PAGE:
In livelihood undertakings or microenterprises, it is common for entrepreneurs to embark on a business venture as a “lone wolf,” not needing the capital or expertise of others. At best, it may be a “mom and pop” affair.
For small, medium, and large enterprises, the entrepreneur needs the capital and the expertise, or both of others, The choice of business partners here is a very critical one. A mistake would mean years of internal squabbling. Thus, the entrepreneur must choose the “company of angels,” partners who are well-meaning and like-minded.
Angel investors provide capital to entrepreneurs knowing that there are risks involved. However, they are prepared to support the entrepreneur because of the good business prospects they are seeing and their favorable character assessment of the entrepreneur. Angels also exert a lot of effort in choosing the correct partners. Angel investors may come in the form of senior relatives, close friends, and professional equity investors.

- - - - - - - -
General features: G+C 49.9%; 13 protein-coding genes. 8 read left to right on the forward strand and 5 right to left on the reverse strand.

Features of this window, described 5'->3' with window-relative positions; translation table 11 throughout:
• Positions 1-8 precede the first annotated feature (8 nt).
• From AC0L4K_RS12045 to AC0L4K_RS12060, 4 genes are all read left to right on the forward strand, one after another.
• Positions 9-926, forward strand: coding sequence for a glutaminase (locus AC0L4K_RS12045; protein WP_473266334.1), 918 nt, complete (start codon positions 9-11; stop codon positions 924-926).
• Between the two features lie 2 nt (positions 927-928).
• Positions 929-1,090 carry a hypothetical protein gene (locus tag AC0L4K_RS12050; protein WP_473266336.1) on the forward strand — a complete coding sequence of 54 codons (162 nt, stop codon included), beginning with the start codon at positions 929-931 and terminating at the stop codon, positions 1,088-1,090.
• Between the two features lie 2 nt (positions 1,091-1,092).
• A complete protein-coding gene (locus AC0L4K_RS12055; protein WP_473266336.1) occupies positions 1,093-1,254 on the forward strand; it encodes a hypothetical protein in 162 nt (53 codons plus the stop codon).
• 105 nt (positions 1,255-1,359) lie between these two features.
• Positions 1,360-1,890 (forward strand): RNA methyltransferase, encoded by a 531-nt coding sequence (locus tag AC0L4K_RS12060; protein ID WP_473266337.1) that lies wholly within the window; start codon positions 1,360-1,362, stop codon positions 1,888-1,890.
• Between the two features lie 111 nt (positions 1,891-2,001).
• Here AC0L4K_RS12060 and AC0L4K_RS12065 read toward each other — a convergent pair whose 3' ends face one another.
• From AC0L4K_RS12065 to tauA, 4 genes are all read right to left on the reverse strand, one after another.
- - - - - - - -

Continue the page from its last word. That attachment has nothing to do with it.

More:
Angel industrial partners are people who can contribute their expertise, experience, technology, contacts, and good character that will enable the enterprise to succeed. In exchange for what they bring to the deal, they may demand shares of stock or a percentage slice of the profit. For businesses that would rely heavily on industrial partners, the entrepreneur is well advised to make the best choice of such angel partners.